Asian property market growth set to outpace US, Europe

Driven by gains in the value of existing real estate and new development, Asian investment property is likely to lead the world over the next decade, Hines says.
Asian property market growth set to outpace US, Europe

Asia’s demographics and job creation will be driving factors in the region’s property growth over the coming decade, according to Chiang Ling Ng, chief investment officer for Asia-Pacific at Hines, one of the world's largest privately held real estate investors and managers.

The pace of that growth is likely to be such that Asia will grow from being home to the smallest global share of investment property, at 30% in 2022, to the highest share, at an estimated 36% by 2032, according to Hines research.

Chiang Ling Ng

The economic climate in Asia is similar to that of other major regions, but with less turmoil and relatively tame inflation, Ng told AsianInvestor.

“Despite all the risks, we see lots of opportunities for us to grow in Asia, which our research indicates will be the largest market of the three major regions in the future,” she said.

“Asia was a late starter to institutionalising real estate, and while there may have been concerns around China, [it has] now opened," she said. "That'll drive a lot of economic activity that has been missing for some time.”

When it comes to China, many investors have been concerned about disruptions the country’s closure has caused to Asian supply chains and whether there will be a recovery to pre-Covid levels of operation. But Ng said supply chains were being reconfigured and that opportunities existed to diversify and increase resilience through operations in in other Asian nations such as Vietnam and India.

“Generally speaking, the manufacturing base of the world remains in India," she said. "That's going to create jobs, and the economic activity that follows will create wealth and a very healthy ecosystem which will feed itself.

“As people get richer, they will want better offices, better homes and better shopping experiences, and we believe that trend is going to drive the real estate sector in Asia on a marginal growth basis that will certainly be higher than what we'll see in America or Europe.”


Louise Kavanaugh

The retail sector is one that Louise Kavanagh, chief investment officer and head of Asia-Pacific real estate at investment manager Nuveen, also says will perform well in 2023.  

“We believe that necessity-, discount- and convenience-based retail will positively surprise us in a fragile market,” Kavanagh told AsianInvestor.

As consumers "trade down", stay local and continue to require essential items such as groceries, the focus will be on occupiers and retail formats that benefit from those spending patterns.

“Investors can take advantage of the stable income returns neighbourhood grocery-anchored retail can provide during an economic downturn," she said. "Traffic at these types of retail assets has proven resilient and defensive against e-commerce trends, reinforcing our view that not all retail is the same.” 

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Nevertheless, Hines' Ng said the regional price-discovery process in Asia appeared to lag those in the United States and Europe. She said that apart from in Japan, where Tokyo office capitalisation rates fell in the second quarter of 2022, initial signs indicated that cap rates were rising in response to higher debt costs in South Korea and certain markets in Australia and Singapore.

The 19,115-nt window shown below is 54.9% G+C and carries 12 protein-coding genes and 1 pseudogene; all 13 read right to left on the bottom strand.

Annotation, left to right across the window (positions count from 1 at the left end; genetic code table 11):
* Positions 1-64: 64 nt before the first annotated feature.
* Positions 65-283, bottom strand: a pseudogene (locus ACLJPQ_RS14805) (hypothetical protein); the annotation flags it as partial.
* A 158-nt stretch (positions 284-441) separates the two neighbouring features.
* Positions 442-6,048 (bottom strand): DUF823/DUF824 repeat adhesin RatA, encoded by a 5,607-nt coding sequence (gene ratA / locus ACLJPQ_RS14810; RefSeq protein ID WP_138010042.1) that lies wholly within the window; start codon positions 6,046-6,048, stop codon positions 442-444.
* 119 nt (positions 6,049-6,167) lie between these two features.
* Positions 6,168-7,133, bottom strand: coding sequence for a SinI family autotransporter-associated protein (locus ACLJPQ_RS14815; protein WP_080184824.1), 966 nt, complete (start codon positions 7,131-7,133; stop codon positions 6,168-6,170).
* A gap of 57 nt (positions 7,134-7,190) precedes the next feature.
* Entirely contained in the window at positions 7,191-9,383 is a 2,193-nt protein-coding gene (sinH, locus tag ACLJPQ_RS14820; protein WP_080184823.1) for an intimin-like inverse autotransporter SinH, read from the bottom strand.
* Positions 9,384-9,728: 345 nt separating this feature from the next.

With higher debt costs, the opportunity for leveraged yield in Asia has largely evaporated.

“It’s now a lot harder to get into the cash-on-cash return because there's so much debt in the system, which is going to affect valuations as well," Ng said. "You need long-term money to sit through this time of adjustment, but if you own good real estate, many cycles have proven that it will come up better than before.”


She said opportunities remained alongside secular trends throughout Asian markets that long-term investors could exploit.

Rental demand has been supported in locations where homes have become increasingly unaffordable, including developed markets such as Australia, South Korea and Japan.

In Australia, Hines has started a build-to-rent program with Cadillac Fairview, the real estate investment arm of Ontario Teachers’ Pension Plan, to buy land to develop buildings specifically for residential leasing.

“That's really targeting something beyond the current short-term difficulties and challenges, and [it's] a way for us to make use of this climate’s opportunities, because there are sellers that will be experiencing some of liquidity squeeze and there’s the opportunity for us to step in and pick up those assets to build something that will be transformational and serving a demand that is unmet,” Ng said.

Hines sees opportunities in Japan's logistics sector, and it has an established own-to-rent programme.

In South Korea, the firm is targeting logistics and keeping an eye on cold-storage demand, which has surged since the pandemic began.

“Over the long term, we're also optimistic about the office, life sciences and mixed-use retail sectors in the Asia-Pacific region,” Ng said.


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